Profiles of the Powerful: Advertising Exec Steve Grasse
After ten minutes with Ed Tettemer in the offices of the agency he founded with partner, Steve Red, you begin to understand the agency's passion for excellence. After an hour with Ed, you begin to understand the intensity of his personal passion. You begin to understand it but I have a feeling that, even after days and days of exposure to him, you probably wouldn't get the whole picture. "Passion," the word, may seem descriptive of a complicated set of feelings and opinions. Oddly, in thinking about Ed Tettemer's passion for his agency and its clients, it seems rather simple. It's just that he wants everything to be excellent: excellent clients, excellent co-workers, excellent marketing solutions, excellent creative executions, excellent everything.
"Where'd you go to college, Ed?" (A question most interviewers ask without expecting surprises in the response.) "Never went to college. Dropped out of high school and never looked back. Got my college degree at the Elkman agency and my graduate degree at Earle Palmer Brown." Maybe it's best to start at the beginning.
Ed was born and raised and was "scared of the city," living in a rather parochial environment. His Father was a sheriff in Bucks County and his Mother worked as a secretary in the office of the small township where they lived. Theirs was a simple life, a good life in a small town atmosphere. He and his Dad fished a lot and they ate what they caught. The vegetables on their table came from their garden except for the mushrooms they harvested after heavy rains. It seemed to be an uncomplicated existence far from the pressures and tensions of traditional business, especially the advertising business. Dad was pretty much occupied with his job and the politics of the community. Mom was more influential on the lives of Ed and his older brother. Neither parent made strong suggestions about what Ed and his brother did to prepare them for a career. They were good people and Mom, especially, influenced the way Ed has turned out.
She was passionate about music and books. Ed is, too. She preached, "Keep your eyes and ears open." Ed tries to do that. All she wanted for her children was for them to be happy and she didn't try to control their every move. Today, Ed appreciates that. His childhood was a happy one. He liked to fish. He played a lot of baseball. He was a fairly typical American kid.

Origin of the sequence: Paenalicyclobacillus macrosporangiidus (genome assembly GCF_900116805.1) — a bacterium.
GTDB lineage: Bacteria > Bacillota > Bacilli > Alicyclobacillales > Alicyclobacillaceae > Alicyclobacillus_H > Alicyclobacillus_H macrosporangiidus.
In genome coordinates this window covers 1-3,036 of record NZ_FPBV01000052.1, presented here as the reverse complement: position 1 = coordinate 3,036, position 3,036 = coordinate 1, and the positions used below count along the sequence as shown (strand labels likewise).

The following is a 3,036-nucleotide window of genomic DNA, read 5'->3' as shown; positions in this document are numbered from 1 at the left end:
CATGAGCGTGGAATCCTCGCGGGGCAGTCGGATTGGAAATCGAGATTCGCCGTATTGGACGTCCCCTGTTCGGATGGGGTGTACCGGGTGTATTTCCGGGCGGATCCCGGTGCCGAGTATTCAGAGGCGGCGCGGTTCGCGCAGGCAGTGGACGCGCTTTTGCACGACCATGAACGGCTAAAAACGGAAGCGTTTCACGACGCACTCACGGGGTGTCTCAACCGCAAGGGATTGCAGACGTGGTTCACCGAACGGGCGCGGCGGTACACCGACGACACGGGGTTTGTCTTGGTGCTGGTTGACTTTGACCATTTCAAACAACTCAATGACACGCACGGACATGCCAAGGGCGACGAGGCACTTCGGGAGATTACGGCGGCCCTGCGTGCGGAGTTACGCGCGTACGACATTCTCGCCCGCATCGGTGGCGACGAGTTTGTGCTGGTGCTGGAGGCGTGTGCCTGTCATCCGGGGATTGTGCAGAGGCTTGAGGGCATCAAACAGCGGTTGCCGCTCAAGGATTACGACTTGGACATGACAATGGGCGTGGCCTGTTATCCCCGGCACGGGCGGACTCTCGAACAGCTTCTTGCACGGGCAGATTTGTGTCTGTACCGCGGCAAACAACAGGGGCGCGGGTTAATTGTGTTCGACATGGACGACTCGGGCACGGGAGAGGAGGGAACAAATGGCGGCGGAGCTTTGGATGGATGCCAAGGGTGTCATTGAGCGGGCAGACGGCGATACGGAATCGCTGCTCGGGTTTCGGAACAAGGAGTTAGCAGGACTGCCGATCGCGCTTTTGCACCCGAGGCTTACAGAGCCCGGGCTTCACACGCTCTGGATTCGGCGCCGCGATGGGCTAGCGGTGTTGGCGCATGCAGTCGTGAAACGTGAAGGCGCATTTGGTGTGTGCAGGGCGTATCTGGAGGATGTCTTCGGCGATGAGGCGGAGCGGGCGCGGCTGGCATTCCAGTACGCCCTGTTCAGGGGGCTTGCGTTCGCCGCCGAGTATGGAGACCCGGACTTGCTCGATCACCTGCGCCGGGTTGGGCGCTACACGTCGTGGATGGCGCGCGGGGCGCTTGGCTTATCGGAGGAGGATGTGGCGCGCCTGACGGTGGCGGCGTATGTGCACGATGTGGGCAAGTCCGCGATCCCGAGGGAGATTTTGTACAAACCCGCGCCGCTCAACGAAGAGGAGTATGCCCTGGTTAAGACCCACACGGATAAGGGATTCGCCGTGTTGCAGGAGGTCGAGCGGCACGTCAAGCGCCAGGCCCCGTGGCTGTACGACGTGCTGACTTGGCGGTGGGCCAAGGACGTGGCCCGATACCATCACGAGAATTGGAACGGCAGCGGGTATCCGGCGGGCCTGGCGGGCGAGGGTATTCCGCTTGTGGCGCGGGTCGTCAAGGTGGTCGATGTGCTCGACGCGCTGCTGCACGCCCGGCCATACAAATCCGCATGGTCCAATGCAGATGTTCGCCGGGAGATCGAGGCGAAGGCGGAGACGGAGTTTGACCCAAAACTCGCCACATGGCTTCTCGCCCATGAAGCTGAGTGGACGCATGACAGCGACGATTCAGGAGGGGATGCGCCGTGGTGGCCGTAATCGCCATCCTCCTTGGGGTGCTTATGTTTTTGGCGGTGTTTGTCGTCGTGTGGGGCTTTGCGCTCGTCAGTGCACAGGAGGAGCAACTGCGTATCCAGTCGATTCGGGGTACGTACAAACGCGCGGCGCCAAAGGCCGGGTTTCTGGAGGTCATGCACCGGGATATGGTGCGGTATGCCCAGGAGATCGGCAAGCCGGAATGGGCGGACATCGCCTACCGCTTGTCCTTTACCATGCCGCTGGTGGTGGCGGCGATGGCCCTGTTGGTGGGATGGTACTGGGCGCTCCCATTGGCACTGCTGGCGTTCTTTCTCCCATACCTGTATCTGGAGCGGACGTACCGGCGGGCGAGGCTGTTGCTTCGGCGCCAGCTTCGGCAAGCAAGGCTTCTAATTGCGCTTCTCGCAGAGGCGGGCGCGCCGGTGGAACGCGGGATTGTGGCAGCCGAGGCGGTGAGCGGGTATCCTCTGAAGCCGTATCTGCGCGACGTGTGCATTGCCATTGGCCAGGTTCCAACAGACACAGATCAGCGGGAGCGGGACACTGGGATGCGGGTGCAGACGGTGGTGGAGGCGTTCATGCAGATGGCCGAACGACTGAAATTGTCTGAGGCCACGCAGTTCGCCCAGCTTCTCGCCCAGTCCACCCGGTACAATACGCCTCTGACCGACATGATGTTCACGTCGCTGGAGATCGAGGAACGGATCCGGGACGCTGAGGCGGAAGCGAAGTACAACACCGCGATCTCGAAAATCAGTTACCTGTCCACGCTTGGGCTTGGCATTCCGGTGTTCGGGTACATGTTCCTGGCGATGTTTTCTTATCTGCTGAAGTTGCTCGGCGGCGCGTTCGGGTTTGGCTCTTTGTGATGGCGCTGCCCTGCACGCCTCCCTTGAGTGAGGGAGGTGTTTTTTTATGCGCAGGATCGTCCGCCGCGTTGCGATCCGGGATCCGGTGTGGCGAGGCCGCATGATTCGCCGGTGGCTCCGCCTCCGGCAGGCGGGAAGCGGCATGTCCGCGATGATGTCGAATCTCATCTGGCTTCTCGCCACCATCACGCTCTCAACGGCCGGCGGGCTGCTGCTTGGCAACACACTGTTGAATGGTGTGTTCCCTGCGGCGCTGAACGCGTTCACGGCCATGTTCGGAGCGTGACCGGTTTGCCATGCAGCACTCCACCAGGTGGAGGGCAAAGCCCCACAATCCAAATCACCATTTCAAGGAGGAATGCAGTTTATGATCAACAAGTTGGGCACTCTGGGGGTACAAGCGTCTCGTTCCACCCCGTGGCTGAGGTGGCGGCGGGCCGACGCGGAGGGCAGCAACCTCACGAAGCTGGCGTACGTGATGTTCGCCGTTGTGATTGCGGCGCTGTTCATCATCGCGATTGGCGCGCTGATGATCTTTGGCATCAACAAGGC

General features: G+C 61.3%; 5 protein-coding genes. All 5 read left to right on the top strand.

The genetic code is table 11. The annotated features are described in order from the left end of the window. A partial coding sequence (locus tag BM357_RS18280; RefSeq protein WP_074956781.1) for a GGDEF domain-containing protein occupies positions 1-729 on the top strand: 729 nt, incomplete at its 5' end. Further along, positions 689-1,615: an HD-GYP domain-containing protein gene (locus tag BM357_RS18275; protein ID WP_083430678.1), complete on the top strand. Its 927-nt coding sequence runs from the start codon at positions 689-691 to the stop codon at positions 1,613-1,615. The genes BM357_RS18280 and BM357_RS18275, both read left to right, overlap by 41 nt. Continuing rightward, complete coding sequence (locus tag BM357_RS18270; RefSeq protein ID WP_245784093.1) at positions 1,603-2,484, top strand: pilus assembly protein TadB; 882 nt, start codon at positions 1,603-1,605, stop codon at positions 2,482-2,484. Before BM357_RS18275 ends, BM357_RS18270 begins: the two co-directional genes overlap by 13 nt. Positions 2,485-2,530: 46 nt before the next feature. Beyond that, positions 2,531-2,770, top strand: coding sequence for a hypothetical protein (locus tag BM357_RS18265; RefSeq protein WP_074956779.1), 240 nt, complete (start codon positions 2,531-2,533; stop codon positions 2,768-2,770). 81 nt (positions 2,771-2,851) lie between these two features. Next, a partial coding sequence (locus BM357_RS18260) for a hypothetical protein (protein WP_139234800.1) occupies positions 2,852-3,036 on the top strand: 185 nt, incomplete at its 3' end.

Then, when he was in high school, there was a dramatic change. It was called the Viet Nam War. Consistent with how many people felt at the time, his older brother took off for Canada to resist the war. That had severe, negative impact on life in peaceful Bucks County. Overnight, the Tettemer family became pariahs. Friends deserted them. The community changed its view of them. Church changed. Bad stuff! Clearly, that situation had a powerful influence on Ed's psyche. He dropped out of high school and spent over three years hitch hiking all over the country.
He found ways to make enough money to do a lot of both savory and unsavory things. He was a confused young man wandering the country during confusing times. But he never lost touch with his Mother and Dad so, ultimately, he went home to Bucks County and found a job working as a glorified gopher for the Doylestown Intelligencer. He ran ads back and forth from the paper to its small, retail advertisers. He says, "I guess I was a junior account executive and didn't know it." He delivered ad proofs, started helping small stores with their ad copy and quickly learned how those small retailers did their newspaper advertising. During the year at the paper, he got to know and got to be friendly with many of his customers. He realized that most of them didn't have a lot of confidence in the help they were getting from the paper. He believed that he could help them do better advertising, advertising that actually worked and could be tracked.